First Aid: Asthma

Asthma is a common lung condition that causes occasional breathing difficulties. It causes the airways to narrow and swell and they may produce extra mucus making breathing difficult.

It affects people of all ages and often starts in childhood, although it can also develop for the first time in adults.

What Causes Asthma?

Infographic about asthma triggersas described in the textContact with allergens, certain irritants or exposure to viral infections as an infant or in early childhood when the immune system isn’t fully mature have been linked to developing asthma. Chemicals and dusts in the workplace may also play a significant role in adult-onset asthma. So ensuring that you comply with COSHH controls and requirements for face fitted RPE will vastly reduce exposure in the workplace reducing the risk of illness later in life.

Common triggers include:

  • cigarette smoke
  • exercise
  • colds and viruses
  • pollution
  • pet hair
  • dust mites

People may have only one trigger, or they may have several – no two people’s asthma is the same.

How Is Asthma Treated?

Hand reaching for a blue inhaler on a tableCurrently there is no cure for asthma, though it can be kept under control using simple treatments such as inhalers, small devices that allow for medicines to be breathed in. Though some people who struggle to control their asthma may also be prescribed tablets to help.

Inhalers help in two ways; they can relieve symptoms when asthma attacks occur (reliever inhalers), and they can also help with stopping symptoms before they start (preventer inhaler).

Usually a reliever inhaler is blue and is used when asthma symptoms come on to quickly relax the muscles in the airway. A preventer inhaler is usually brown and contains a low dose of steroid medicine to help keep down inflammation and swelling in the airways.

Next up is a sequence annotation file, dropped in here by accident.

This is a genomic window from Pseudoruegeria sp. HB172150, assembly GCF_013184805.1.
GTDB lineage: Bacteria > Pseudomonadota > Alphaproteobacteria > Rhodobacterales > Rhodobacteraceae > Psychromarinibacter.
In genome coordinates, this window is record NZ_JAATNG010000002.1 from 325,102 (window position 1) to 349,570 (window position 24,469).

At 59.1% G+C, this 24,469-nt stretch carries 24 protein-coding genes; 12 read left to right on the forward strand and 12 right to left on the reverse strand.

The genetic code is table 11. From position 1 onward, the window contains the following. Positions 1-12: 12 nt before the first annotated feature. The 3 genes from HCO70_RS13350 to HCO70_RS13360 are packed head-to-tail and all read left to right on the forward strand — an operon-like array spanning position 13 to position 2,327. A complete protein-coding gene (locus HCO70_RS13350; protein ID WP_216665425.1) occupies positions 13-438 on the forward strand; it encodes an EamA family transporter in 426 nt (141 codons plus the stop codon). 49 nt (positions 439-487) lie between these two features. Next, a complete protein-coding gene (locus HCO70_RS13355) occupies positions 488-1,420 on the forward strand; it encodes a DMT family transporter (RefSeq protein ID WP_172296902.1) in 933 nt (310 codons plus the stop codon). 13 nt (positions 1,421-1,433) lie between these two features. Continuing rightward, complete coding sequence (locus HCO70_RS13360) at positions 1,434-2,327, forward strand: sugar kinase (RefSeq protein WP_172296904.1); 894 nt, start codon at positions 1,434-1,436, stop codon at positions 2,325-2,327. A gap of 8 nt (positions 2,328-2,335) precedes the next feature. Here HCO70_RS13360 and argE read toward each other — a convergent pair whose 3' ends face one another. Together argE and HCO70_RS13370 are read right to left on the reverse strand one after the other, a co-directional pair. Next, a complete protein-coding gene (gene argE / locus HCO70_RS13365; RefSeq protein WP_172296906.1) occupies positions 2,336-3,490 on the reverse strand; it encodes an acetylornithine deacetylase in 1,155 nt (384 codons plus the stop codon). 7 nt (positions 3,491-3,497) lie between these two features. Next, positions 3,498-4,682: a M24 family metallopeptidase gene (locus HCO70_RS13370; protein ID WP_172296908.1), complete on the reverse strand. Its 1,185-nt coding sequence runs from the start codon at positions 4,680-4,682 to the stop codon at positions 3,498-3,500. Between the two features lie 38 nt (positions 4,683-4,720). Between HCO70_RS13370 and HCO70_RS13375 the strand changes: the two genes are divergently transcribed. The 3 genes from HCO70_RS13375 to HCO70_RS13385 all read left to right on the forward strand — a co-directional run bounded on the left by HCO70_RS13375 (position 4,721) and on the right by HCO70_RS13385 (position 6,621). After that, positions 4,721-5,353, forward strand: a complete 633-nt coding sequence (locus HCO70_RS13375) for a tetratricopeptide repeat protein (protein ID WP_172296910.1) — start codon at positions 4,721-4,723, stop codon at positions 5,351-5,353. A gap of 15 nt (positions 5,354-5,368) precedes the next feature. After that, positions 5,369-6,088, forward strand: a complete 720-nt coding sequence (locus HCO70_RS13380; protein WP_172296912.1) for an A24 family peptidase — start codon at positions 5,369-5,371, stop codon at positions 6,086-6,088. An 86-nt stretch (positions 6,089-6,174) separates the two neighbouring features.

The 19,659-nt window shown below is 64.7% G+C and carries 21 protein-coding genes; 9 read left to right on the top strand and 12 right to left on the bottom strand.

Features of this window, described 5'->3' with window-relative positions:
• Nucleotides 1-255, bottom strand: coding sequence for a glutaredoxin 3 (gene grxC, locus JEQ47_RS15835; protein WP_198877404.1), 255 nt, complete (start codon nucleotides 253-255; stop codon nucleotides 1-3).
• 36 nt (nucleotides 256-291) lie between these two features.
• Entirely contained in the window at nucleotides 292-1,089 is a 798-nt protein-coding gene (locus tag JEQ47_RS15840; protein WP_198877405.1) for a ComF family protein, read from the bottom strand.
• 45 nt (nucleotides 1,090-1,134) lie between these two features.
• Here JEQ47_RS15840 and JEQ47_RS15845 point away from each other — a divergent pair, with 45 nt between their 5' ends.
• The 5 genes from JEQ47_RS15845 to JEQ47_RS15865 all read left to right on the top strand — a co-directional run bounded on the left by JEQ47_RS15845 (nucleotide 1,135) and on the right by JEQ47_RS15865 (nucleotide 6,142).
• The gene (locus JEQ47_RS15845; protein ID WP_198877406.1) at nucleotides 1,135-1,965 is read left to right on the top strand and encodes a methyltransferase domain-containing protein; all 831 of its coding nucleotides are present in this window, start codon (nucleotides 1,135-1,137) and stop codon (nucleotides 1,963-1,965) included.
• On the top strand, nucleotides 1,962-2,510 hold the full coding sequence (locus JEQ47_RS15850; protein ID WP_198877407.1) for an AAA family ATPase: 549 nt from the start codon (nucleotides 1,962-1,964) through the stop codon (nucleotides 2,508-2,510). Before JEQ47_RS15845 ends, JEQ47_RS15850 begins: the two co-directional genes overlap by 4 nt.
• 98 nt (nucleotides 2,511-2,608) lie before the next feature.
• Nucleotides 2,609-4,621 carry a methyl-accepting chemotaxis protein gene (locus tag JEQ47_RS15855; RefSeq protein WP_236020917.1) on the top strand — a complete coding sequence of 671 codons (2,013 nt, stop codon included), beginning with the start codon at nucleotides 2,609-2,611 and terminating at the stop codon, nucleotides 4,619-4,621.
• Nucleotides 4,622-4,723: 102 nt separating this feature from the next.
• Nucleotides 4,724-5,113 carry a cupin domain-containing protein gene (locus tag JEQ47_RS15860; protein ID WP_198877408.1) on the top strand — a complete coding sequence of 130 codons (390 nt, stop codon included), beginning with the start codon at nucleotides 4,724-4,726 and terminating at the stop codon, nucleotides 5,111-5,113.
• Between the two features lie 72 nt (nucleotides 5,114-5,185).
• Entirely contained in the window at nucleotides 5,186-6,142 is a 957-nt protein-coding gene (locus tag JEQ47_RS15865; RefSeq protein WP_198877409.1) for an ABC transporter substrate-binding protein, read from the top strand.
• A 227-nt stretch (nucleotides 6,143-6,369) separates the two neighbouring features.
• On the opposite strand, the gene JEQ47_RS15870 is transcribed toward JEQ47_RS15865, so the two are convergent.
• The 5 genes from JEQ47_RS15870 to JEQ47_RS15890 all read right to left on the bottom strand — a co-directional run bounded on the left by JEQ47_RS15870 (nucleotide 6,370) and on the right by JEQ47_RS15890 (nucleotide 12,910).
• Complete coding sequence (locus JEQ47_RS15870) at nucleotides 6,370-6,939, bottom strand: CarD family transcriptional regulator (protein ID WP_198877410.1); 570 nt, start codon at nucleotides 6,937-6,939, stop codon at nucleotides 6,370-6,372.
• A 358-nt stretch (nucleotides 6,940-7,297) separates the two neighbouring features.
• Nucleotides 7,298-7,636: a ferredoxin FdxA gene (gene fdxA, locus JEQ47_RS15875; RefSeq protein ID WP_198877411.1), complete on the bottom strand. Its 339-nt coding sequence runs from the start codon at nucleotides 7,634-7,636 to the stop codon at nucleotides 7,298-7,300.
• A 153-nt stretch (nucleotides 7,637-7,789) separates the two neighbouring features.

Someone having an asthma attack may be displaying one or all of the following signs and symptoms:

  • Wheezing/whistling breathing
  • Coughing a lot
  • Breathlessness, difficulty in walking and talking
  • Fast shallow breathing

They may also recognise themselves that their reliever inhaler is not working properly, or they are having to use it more than every four hours.

If you recognise these symptoms and it looks like the person needs assistance, try and keep calm, encourage the person to sit or stand in a comfortable upright position and if needed assist them in taking their reliever inhaler every 30-60 seconds up to 10 puffs. If there is no improvement after 10 puffs, call 999 or 112 for an ambulance.

Learn how to implement COSHH assessments in your workplace to help reduce the risk of adult-onset asthma with our Control of Hazardous Substances Online Training – save 10% off for April only with the code ‘coshh10‘.

first aid training infographic

Make sure you’re always prepared for an emergency with our First Aid Training – to book your place on this life-saving course, simply get in touch!

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